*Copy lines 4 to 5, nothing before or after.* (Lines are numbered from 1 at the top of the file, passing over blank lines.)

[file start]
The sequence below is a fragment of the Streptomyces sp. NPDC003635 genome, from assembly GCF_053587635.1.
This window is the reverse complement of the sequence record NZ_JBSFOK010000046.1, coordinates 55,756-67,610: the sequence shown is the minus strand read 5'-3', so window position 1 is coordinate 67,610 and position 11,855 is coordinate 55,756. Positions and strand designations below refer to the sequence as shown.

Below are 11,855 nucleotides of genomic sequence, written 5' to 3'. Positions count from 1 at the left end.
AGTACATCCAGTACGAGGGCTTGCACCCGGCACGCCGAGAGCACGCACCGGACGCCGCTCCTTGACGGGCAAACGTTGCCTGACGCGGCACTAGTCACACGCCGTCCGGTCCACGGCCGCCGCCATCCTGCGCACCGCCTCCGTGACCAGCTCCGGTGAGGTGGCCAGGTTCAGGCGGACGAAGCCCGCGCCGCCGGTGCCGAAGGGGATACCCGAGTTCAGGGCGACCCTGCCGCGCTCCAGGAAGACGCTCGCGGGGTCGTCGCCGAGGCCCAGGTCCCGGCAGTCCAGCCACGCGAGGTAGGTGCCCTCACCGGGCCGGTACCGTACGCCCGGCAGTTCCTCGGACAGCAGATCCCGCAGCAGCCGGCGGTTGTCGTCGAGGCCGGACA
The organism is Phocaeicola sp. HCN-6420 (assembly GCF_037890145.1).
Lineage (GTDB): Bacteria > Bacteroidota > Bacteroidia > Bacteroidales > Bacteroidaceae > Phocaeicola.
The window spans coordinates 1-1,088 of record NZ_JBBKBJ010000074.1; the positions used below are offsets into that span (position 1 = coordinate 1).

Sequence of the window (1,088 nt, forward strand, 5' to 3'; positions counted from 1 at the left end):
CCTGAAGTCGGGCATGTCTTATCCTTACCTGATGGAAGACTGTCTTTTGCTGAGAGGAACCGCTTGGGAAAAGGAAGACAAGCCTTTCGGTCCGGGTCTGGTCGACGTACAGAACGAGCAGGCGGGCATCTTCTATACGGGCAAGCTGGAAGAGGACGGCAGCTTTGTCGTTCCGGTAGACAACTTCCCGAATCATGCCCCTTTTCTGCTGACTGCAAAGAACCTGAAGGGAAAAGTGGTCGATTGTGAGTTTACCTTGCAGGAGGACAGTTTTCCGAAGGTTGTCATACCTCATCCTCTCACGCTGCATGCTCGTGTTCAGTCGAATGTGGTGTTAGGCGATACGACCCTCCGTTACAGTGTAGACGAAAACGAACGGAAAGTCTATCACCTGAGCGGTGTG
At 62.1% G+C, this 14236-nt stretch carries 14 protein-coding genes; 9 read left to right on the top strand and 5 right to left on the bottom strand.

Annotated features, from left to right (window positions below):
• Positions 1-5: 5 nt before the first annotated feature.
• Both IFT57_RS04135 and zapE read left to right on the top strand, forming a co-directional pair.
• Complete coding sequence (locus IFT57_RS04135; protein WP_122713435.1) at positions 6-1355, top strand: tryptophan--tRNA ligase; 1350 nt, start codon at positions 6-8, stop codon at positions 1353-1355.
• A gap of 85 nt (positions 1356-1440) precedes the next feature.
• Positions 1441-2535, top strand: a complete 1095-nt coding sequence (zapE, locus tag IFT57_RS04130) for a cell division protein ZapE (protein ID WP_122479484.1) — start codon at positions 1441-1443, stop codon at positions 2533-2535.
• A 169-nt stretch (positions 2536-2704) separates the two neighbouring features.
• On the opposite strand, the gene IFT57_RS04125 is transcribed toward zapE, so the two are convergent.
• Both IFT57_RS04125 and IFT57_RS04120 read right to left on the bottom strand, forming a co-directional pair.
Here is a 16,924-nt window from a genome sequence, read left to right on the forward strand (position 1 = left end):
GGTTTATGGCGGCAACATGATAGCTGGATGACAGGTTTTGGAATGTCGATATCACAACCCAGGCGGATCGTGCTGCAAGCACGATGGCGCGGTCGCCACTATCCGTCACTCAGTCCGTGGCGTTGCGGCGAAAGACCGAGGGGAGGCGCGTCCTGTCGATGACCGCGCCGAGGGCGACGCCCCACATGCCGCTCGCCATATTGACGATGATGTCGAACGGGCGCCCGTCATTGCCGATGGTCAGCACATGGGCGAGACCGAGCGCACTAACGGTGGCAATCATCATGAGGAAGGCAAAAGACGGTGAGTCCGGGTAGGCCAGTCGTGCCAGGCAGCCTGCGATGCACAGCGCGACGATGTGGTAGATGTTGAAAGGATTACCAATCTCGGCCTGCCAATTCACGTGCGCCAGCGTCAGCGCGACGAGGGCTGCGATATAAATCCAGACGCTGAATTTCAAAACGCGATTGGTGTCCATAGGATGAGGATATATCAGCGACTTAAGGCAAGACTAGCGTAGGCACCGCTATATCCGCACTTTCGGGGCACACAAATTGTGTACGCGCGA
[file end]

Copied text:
AGTACATCCAGTACGAGGGCTTGCACCCGGCACGCCGAGAGCACGCACCGGACGCCGCTCCTTGACGGGCAAACGTTGCCTGACGCGGCACTAGTCACACGCCGTCCGGTCCACGGCCGCCGCCATCCTGCGCACCGCCTCCGTGACCAGCTCCGGTGAGGTGGCCAGGTTCAGGCGGACGAAGCCCGCGCCGCCGGTGCCGAAGGGGATACCCGAGTTCAGGGCGACCCTGCCGCGCTCCAGGAAGACGCTCGCGGGGTCGTCGCCGAGGCCCAGGTCCCGGCAGTCCAGCCACGCGAGGTAGGTGCCCTCACCGGGCCGGTACCGTACGCCCGGCAGTTCCTCGGACAGCAGATCCCGCAGCAGCCGGCGGTTGTCGTCGAGGCCGGACA
The organism is Phocaeicola sp. HCN-6420 (assembly GCF_037890145.1).